Tuesday, January 30, 2018
Azmaira H. Maker, Ph.D., has brought forward two works for totz facing great change. Where Did My Friend Go? Helping Children Cope with a Traumatic Death aims to reassure the youngest that all are working to keep the child safe. With the loss of a friend, it is normal to be scared, worried, sad, and mad. Community stands around the survivor in love.
Family Changes, Explaining Divorce to Children shares salient points: the child is not to blame, they may experience physical discomfort such as a stomachache, they will be loved in two homes. The fictional story of rabbits brings the situation to life.
The illustrations of Where Did My Friend Go? are unattributed photographs, design by Monkey C. Media. The language is sparse with process questions concluding the work. Polona Lovsin illustrated Family Changes with warm, comforting images. The text is heavy in the midst of the fantasy. Process questions complete the work, as well.
Confronting trauma and change, it is difficult to find appropriate works for first readers. Azmaira H. Maker's works are a place to begin.
Where Did My Friend Go? 2017
Family Changes, 2015
by Azmaira H. Maker, Ph.D.
illustrated by Polona Lovsin (Family Changes)
Aspiring Families Press
Tuesday, January 9, 2018
Photo from the Washington Post article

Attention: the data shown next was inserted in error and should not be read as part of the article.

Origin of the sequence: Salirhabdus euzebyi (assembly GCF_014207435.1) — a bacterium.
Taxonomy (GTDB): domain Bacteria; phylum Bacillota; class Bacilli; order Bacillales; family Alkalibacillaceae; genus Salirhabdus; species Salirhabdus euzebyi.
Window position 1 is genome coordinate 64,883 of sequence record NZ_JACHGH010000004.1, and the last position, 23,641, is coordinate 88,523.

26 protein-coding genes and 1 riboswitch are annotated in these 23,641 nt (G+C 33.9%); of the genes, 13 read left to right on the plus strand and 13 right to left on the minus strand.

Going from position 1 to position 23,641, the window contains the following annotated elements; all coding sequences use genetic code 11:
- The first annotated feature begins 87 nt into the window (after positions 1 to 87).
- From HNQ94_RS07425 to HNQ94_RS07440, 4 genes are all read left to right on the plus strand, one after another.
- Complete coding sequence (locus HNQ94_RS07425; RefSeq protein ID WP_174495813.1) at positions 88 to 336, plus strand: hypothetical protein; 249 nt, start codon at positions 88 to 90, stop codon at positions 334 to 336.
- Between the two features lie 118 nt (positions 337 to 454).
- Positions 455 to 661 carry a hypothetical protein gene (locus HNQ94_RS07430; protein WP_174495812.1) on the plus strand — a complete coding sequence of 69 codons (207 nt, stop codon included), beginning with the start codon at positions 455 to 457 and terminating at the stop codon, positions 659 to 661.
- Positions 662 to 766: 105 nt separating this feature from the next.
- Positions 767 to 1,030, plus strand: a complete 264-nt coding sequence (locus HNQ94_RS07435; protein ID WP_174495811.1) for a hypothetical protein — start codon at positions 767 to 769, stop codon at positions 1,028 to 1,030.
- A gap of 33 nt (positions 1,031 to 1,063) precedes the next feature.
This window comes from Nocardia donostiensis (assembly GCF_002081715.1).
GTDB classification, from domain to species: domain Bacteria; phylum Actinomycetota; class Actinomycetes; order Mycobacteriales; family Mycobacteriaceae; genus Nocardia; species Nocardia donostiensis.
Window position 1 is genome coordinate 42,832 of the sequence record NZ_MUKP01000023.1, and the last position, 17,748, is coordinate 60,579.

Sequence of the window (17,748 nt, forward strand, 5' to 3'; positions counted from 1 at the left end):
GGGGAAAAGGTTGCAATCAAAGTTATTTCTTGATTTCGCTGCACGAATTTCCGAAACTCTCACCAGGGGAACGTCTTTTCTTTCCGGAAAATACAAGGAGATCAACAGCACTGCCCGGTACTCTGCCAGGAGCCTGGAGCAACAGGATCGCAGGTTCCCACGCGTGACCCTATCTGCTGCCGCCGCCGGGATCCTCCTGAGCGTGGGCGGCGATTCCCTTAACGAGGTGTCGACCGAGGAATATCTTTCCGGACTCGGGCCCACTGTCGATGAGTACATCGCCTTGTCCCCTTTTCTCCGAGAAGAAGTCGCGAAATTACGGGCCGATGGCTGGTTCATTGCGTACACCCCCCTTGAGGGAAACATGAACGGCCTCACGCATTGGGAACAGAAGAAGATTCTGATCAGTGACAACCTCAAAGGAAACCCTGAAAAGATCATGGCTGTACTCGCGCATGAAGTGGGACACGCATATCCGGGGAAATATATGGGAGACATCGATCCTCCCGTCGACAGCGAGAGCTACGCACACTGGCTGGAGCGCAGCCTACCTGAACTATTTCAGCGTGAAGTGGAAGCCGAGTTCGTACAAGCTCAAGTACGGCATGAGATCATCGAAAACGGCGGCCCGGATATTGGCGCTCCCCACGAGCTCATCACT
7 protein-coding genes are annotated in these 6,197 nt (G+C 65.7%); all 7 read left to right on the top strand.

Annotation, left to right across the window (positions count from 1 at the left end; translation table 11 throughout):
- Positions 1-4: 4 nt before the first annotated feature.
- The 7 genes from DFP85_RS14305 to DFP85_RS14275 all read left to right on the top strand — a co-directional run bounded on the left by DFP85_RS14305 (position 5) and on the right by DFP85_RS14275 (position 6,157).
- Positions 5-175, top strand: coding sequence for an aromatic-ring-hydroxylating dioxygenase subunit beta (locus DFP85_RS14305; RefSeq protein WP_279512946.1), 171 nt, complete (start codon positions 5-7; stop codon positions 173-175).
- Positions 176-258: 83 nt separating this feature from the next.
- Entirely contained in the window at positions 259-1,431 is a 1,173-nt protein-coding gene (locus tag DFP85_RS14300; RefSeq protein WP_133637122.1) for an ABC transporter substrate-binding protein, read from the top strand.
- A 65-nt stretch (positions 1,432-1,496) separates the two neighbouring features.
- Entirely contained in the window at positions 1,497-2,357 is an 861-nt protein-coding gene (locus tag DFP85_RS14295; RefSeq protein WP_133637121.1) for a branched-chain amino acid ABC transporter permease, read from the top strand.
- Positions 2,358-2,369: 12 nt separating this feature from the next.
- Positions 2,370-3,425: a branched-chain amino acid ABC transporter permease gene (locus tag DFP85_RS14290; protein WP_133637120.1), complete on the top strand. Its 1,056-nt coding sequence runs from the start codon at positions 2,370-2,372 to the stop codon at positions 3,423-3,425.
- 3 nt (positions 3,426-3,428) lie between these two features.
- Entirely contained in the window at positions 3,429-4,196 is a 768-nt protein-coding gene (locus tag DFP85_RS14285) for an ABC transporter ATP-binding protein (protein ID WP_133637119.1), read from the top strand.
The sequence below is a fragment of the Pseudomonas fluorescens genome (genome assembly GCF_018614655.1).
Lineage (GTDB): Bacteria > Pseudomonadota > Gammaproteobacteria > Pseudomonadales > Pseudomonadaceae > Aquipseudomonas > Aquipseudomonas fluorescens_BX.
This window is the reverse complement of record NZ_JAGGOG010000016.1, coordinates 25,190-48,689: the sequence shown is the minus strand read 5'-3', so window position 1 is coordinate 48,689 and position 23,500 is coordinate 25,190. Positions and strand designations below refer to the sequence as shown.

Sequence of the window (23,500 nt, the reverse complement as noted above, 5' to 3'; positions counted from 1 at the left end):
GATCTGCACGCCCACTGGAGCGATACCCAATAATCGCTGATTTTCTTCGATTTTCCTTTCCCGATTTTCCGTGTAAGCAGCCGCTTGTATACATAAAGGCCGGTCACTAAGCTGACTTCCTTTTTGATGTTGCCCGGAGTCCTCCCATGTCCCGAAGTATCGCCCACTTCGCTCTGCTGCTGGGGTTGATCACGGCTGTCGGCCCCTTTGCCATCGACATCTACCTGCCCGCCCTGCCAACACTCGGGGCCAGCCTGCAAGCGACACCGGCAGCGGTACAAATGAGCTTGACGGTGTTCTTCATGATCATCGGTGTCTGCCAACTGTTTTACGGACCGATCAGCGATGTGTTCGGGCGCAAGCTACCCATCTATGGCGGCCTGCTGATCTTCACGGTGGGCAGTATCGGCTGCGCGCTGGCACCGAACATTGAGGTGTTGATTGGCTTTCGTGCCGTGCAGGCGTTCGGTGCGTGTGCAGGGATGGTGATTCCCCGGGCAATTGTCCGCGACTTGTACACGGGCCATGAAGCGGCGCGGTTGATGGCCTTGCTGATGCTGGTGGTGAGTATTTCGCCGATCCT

Content and quality matter. This is why at readertotz we aim to raise the profile of board books, and we call for the best for our first readers.
"Recent research has found that both the quality and quantity of shared book-reading in infancy predicted later childhood vocabulary, reading skills and name-writing ability."
Check out the full Washington Post article by Lisa S. Scott, here. Wouldn't an ALA award help this aim? Say, the Dorothy Kunhardt Award?
~Lorie Ann Grover
Thursday, January 4, 2018
Once there was a pink hat... I didn't think a book commemorating the 2017 Women's March could be done for the picture book audience. However, Andrew Joyner with Schwartz & Wade Books has honored the worldwide shout.
In The Pink Hat, an older woman knits a pink hat, as my own mother knit three: one for me, one for my daughter, and one for my friend. In the book, the hat is lost and found and lost, finally to be enjoyed by a young girl. Eventually, she wears her pink hat the day so many others wore theirs, as well. She joins the march, surrounded by diverse people marching for women's rights.
Dedicated to: "all the women who march us forward." Carry on. #Resist
The Pink Hat
by Andrew Joyner
Schwartz & Wade Books, 2017